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Airlines learn to cope with chaos

31 OCT 2012: Chaos at airports? Not really. Not long ago, a powerful storm pounding the Northeast would have brought havoc to some of the nation's busiest airports. Families sleeping on the floor amidst mounds of luggage, passengers stuck for hours on planes hoping to take off; and dinners cobbled together from near-empty vending machines. No more.

True, Superstorm Sandy grounded more than 18,000 flights across the Northeast and the globe, more than 7,000 flights were cancelled on Tuesday alone, and it will take days before travel gets back to normal. But unlike other incidents of delay and cancellation, in the aftermath of Sandy, airports from Washington to Boston are deserted. There are hundreds of thousands of travellers stranded across the US and around the world, but instead of camping out inside airport terminals they are staying with friends and family or in hotels.

Cancellations and delays continue Delays rippled across the US, affecting travellers from San Francisco to Atlanta. Some passengers attempting to fly out of Europe and Asia also were stuck. New York's three big airports remain shut because of the storm, this is the nation's busiest airspace, so cancellations there can dramatically affect travel in other cities. It was possible that John F. Kennedy airport would re-open for flights on Wednesday, according to the Port Authority of New York and New Jersey. It wasn't known when the LaGuardia and Newark, airports would reopen. Flying began to resume at other airports. Delta started flying from Boston, Washington Dulles and Reagan on Tuesday. Airline spokesman Morgan Durrant said it would resume domestic flights from JFK on Wednesday.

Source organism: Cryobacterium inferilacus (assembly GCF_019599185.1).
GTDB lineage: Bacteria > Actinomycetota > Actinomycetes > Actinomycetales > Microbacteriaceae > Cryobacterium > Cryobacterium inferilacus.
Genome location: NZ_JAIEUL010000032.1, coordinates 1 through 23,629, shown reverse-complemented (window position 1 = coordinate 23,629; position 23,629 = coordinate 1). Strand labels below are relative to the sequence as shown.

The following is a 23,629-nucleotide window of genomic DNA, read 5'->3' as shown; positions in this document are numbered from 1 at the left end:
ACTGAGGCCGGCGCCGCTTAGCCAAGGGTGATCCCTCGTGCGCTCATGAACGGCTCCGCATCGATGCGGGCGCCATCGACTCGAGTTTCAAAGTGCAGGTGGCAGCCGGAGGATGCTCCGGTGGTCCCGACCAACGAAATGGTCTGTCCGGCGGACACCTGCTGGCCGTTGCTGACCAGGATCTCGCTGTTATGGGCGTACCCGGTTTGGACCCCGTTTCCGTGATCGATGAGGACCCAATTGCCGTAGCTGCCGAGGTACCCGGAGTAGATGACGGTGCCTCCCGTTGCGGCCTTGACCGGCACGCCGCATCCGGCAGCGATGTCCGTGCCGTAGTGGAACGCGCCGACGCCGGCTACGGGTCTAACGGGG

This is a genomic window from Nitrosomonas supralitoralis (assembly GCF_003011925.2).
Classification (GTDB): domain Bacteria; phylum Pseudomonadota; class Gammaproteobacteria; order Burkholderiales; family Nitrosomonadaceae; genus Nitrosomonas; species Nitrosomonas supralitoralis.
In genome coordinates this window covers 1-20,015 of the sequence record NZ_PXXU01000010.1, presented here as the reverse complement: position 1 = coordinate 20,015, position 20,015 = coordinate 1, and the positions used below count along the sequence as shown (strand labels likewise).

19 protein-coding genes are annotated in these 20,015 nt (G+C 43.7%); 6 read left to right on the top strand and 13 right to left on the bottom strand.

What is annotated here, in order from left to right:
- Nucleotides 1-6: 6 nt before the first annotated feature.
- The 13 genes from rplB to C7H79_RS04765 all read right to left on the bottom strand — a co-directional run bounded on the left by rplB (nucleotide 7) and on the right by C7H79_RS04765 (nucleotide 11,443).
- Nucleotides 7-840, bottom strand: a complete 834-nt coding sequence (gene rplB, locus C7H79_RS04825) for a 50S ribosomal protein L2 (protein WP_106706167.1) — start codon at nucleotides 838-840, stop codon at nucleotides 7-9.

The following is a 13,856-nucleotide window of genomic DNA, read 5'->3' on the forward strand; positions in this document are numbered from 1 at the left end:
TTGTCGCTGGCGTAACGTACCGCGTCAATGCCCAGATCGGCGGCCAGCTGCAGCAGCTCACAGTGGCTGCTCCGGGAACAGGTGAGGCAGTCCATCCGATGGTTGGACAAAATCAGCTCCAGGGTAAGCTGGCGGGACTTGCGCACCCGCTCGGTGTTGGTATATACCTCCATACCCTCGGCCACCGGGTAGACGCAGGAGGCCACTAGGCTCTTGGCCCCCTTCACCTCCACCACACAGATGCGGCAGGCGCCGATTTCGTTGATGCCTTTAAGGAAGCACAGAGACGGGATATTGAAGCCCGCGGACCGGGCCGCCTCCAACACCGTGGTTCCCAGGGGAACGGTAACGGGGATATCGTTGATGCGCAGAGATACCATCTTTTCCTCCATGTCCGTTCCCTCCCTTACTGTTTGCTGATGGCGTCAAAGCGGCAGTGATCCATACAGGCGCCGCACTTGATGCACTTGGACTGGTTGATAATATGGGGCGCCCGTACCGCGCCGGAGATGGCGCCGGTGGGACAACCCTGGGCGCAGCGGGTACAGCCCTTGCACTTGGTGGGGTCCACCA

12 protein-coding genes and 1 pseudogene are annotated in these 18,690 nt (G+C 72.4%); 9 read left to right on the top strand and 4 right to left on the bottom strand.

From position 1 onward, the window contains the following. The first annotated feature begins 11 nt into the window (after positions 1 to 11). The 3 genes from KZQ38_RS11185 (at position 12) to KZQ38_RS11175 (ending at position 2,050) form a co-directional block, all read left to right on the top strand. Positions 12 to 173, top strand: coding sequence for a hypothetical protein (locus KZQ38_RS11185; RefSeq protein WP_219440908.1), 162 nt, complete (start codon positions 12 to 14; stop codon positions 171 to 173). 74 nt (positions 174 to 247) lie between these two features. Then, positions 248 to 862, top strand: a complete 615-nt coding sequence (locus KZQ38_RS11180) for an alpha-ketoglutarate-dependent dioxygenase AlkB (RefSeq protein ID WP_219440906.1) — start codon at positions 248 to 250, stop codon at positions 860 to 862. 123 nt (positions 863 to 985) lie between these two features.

Keep them away After years of storm mismanagement and the bad public relations that followed, US airlines have rewritten their severe weather playbooks. They've learned that it's best to cancel flights early and keep the public away from airports, even if that means they'll have a bigger backlog to deal with once conditions improve. This allows the airlines to tell gate agents, baggage handlers and flight crews to stay home, too - keeping them fresh once they're needed again.

Get the planes to safety And by moving planes to airports outside of the storm's path, airlines can protect their equipment and thereby get flight schedules back to normal quickly after a storm passes and airports reopen. These precautions make good business sense. They also help the airlines comply with new government regulations that impose steep fines for leaving passengers stuck on planes for three hours or more. ``The last few major storms created such gridlock, and such bad will with their best customers, they just had to shift their behaviour,'' said Kate Hanni, who heads up the passenger advocacy group Flyers Rights and lobbied for the three-hour rule. ``The flying public would rather have their flights pre-cancelled than be sleeping in Chicago on a cot.'' Departure monitors at airports across the Northeast Monday and Tuesday reflected that new approach. •    London: Cancelled. •    Seattle: Cancelled. •    Los Angeles: Cancelled. •    Hong Kong: Cancelled. •    Houston: Cancelled. And the number of cancellations is likely to rise.

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